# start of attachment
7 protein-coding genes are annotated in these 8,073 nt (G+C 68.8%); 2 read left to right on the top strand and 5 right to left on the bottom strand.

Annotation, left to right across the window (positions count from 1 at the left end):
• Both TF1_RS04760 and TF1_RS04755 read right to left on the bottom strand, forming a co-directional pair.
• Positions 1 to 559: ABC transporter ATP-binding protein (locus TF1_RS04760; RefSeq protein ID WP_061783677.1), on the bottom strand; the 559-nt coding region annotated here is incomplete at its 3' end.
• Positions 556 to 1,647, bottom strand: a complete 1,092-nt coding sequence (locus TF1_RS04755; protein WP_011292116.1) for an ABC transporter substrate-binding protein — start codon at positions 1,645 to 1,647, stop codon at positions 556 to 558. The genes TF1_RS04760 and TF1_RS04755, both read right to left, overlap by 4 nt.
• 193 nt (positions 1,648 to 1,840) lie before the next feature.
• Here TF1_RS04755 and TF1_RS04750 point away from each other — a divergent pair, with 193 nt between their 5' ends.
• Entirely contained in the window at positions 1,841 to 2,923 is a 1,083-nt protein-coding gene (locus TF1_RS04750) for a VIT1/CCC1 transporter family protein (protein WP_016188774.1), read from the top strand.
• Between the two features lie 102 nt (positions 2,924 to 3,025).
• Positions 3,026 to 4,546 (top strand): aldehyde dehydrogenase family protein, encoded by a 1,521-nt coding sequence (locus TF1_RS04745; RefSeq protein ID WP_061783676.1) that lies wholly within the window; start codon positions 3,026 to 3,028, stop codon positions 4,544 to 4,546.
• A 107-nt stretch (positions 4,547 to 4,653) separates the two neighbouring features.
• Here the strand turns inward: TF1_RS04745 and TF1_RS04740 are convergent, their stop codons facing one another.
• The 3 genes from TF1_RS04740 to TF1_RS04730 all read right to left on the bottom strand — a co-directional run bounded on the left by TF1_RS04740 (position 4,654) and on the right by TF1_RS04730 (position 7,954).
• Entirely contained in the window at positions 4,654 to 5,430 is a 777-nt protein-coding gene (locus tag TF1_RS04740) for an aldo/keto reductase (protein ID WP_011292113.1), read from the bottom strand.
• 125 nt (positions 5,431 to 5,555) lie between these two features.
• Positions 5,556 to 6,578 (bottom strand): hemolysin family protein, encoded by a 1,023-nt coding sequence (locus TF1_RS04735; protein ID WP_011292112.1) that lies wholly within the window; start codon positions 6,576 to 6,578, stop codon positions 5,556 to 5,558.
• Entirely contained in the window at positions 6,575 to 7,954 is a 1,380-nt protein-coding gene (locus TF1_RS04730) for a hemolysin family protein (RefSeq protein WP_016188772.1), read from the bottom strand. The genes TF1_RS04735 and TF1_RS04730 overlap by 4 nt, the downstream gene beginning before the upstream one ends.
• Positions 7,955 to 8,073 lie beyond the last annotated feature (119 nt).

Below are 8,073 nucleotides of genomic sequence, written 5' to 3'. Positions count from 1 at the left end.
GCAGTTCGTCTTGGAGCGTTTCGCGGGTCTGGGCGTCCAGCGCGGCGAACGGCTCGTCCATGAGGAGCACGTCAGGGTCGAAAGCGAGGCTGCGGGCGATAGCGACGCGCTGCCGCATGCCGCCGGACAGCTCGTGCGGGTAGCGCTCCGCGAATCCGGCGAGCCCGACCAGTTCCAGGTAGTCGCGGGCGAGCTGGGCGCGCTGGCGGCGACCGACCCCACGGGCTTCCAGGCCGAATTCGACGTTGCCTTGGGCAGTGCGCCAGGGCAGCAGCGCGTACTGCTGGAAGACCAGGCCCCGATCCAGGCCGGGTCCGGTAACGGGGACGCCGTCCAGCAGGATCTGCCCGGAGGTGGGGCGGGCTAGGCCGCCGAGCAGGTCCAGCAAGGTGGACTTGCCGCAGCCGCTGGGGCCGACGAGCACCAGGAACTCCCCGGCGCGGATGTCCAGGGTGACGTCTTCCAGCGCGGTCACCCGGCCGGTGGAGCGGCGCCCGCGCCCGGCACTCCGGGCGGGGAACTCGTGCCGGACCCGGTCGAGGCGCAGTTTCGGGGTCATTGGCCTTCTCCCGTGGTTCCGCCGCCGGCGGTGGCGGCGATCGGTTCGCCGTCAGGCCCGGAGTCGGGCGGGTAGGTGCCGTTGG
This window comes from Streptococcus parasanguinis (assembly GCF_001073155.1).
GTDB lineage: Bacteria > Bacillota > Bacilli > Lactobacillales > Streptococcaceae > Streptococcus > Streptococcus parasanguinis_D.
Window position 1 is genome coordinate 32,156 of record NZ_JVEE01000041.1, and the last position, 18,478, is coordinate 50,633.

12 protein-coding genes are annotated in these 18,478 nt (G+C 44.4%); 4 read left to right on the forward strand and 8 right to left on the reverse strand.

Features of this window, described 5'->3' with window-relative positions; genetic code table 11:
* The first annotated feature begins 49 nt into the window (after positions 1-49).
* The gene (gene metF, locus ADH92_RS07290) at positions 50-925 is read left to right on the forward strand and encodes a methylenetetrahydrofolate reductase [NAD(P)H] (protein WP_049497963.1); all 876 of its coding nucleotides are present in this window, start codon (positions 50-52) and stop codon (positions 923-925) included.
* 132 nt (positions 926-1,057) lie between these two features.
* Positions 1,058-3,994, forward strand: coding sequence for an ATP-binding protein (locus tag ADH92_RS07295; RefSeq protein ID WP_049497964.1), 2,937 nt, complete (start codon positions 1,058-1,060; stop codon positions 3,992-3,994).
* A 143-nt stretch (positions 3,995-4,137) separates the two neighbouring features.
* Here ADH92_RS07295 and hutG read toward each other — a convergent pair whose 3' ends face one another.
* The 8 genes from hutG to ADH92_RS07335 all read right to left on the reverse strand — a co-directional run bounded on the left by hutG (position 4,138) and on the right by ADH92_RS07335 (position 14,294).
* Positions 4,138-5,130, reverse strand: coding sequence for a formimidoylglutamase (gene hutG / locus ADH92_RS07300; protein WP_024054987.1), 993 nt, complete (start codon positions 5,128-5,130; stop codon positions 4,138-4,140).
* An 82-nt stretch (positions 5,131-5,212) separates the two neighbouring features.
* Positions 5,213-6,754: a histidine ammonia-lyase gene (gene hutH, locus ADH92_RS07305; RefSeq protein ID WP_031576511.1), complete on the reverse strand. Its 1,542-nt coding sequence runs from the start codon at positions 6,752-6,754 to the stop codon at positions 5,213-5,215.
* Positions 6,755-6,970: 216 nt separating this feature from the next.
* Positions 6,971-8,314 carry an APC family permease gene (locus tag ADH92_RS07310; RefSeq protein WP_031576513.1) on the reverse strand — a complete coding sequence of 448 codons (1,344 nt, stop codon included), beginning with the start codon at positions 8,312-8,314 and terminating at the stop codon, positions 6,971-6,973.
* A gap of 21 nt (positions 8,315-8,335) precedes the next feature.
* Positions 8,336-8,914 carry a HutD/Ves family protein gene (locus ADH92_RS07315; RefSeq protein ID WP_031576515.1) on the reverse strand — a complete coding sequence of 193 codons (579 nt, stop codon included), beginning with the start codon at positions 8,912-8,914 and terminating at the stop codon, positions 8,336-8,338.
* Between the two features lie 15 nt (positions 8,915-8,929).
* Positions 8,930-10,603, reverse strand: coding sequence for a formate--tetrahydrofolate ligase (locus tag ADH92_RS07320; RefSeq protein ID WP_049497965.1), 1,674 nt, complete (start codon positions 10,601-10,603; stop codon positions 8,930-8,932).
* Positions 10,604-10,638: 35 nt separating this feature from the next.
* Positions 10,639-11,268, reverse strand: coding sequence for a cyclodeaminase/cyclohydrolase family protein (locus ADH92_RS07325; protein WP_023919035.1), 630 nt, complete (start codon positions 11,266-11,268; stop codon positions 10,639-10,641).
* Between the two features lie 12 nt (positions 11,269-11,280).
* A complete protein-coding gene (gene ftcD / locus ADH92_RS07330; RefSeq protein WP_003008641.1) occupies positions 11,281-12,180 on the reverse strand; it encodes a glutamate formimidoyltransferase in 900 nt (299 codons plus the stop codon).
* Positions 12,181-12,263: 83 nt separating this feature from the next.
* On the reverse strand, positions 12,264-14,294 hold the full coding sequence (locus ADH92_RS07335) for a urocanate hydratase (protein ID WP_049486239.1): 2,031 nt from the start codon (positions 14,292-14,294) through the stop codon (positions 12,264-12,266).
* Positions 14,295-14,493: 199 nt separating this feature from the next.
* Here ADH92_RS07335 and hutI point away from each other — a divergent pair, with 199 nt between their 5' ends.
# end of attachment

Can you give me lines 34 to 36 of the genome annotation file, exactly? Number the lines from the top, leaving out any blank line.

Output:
* An 82-nt stretch (positions 5,131-5,212) separates the two neighbouring features.
* Positions 5,213-6,754: a histidine ammonia-lyase gene (gene hutH, locus ADH92_RS07305; RefSeq protein ID WP_031576511.1), complete on the reverse strand. Its 1,542-nt coding sequence runs from the start codon at positions 6,752-6,754 to the stop codon at positions 5,213-5,215.
* Positions 6,755-6,970: 216 nt separating this feature from the next.